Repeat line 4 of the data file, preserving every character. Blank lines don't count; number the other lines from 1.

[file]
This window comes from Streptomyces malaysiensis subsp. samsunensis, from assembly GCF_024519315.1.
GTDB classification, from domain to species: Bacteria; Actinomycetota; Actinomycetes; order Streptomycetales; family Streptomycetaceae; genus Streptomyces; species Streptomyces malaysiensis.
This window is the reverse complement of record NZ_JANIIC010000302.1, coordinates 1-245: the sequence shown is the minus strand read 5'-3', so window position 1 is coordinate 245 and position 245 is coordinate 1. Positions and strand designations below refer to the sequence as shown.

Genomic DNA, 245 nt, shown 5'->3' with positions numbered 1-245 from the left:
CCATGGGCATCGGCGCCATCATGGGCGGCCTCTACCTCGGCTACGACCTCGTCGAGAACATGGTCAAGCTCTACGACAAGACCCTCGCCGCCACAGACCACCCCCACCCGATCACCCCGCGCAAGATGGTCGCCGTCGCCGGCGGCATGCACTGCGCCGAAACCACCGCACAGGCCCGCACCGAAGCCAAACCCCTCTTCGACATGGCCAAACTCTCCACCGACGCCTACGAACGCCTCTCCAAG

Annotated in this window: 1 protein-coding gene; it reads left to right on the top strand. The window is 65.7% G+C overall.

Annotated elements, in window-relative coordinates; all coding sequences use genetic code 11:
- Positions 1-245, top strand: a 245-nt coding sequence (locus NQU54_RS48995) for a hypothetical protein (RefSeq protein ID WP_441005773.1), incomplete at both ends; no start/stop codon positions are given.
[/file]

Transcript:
Genomic DNA, 245 nt, shown 5'->3' with positions numbered 1-245 from the left: